On May 28, 2008, a funnel touched down in the farm fields of central Iowa. Within minutes it grew into a massive, mile-wide monster. Damage surveys would later determine that the tornado was an EF5, the most powerful type of tornado, capable of reducing rows of well-constructed homes down to bare foundations. It roared through rural farmland for several miles before then heading due east towards the small town of Parkersburg.
Surveillance cameras were rolling at the First State Bank building in Parkersburg, a little before 5pm that Sunday. One exterior camera, used to record an outdoor ATM, showed calm weather only 20 seconds before the town was obliterated. What the camera captured next is nothing short of a nightmare.
The First State Bank was perhaps the sturdiest structure in the path of the tornado. Built with heavy brick and stone masonry, the building was one of the only things left standing in the Southern part of town. But the winds were able to penetrate through the bank’s windows and unreinforced walls, and footage from inside shows how quickly it became filled with deadly debris.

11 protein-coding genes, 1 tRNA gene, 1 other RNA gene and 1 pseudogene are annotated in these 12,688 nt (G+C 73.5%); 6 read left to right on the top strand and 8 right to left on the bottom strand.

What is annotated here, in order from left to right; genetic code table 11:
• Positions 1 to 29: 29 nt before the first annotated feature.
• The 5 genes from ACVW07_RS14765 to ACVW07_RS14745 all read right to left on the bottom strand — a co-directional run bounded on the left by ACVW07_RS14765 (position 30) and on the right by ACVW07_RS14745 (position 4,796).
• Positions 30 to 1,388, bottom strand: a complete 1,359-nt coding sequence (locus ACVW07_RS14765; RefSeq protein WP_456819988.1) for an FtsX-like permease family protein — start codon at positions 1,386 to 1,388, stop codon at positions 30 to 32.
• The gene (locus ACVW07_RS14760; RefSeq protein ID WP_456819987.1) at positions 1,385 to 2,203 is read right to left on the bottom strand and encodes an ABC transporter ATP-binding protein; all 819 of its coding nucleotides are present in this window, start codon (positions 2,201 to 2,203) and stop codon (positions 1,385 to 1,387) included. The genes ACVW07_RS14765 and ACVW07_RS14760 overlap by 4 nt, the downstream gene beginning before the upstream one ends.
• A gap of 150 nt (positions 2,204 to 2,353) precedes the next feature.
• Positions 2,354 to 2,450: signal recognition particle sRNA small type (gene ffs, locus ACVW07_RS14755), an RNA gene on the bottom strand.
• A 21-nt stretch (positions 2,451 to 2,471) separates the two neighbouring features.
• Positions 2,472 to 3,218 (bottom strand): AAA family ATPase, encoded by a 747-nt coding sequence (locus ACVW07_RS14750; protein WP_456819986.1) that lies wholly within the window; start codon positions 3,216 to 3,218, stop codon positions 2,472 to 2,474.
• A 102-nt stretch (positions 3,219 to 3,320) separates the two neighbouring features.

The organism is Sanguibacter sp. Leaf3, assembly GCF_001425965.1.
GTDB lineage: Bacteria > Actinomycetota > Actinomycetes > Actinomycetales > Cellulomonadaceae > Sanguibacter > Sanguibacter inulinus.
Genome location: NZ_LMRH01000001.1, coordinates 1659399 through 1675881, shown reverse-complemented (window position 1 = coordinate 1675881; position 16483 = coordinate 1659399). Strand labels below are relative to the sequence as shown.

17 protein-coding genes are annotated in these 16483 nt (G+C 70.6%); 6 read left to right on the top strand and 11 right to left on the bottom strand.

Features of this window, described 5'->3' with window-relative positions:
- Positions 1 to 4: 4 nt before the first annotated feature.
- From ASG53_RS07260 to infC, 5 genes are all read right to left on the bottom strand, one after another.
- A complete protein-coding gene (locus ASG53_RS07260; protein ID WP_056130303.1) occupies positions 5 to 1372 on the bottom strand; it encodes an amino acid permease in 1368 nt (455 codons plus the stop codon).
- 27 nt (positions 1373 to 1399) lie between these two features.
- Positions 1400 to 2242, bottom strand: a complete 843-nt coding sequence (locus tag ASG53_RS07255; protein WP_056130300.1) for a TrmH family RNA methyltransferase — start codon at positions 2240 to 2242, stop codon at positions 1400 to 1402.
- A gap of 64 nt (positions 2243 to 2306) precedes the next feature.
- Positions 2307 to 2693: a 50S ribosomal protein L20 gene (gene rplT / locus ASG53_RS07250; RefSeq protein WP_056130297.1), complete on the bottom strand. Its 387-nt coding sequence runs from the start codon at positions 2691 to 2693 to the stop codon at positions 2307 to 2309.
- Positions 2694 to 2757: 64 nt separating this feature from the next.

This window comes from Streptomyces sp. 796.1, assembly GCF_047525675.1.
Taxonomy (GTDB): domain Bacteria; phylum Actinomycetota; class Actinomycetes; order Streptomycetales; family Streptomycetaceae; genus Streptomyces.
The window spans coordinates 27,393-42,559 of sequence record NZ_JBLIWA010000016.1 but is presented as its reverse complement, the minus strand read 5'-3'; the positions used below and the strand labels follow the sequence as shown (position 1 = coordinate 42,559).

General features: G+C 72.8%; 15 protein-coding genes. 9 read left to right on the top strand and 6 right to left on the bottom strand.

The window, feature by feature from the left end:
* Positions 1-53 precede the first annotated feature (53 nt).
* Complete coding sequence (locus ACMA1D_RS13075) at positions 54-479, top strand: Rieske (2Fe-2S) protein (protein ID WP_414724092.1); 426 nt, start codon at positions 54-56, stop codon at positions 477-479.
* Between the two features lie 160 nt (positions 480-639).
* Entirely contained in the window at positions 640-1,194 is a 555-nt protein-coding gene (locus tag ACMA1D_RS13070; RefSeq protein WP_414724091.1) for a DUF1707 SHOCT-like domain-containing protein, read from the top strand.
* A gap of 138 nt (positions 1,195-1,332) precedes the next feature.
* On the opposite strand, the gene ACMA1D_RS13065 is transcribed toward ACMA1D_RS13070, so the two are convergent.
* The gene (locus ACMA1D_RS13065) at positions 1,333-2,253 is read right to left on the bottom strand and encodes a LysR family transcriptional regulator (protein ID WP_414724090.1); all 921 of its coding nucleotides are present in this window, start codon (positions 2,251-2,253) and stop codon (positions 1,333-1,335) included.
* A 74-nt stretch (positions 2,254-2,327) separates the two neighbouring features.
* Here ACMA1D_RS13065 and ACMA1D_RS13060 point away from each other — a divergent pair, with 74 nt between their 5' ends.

The First State Bank’s tornado footage is part of a growing collection of surveillance videos that are giving us a first-hand look at the fury of a tornado.
Only three weeks before the Parkersburg event, surveillance camera’s at an equipment company outside of Leighton, Alabama captured an EF2 tornado as it tore through a parking lot. The tornado touched down only seconds before it came into frame and contained an embedded suction spot powerful enough to toss several cars and trucks into the air.
Back in 1998, a deadly outbreak of tornadoes occurred in central Florida. A newly opened Winn Dixie supermarket still had a few people inside when one of the early morning tornadoes roared over the store. Surveillance footage shows the powerful winds blowing through the plate glass doors at the entrance of the store and filling the air with debris and candy.
More recently, on August 19, 2009, a small tornado touched down near downtown Minneapolis. Although it was weak, the tornado still packed winds strong enough to blow out hundreds of windows and damage the roofs of several dozen homes and businesses in the area.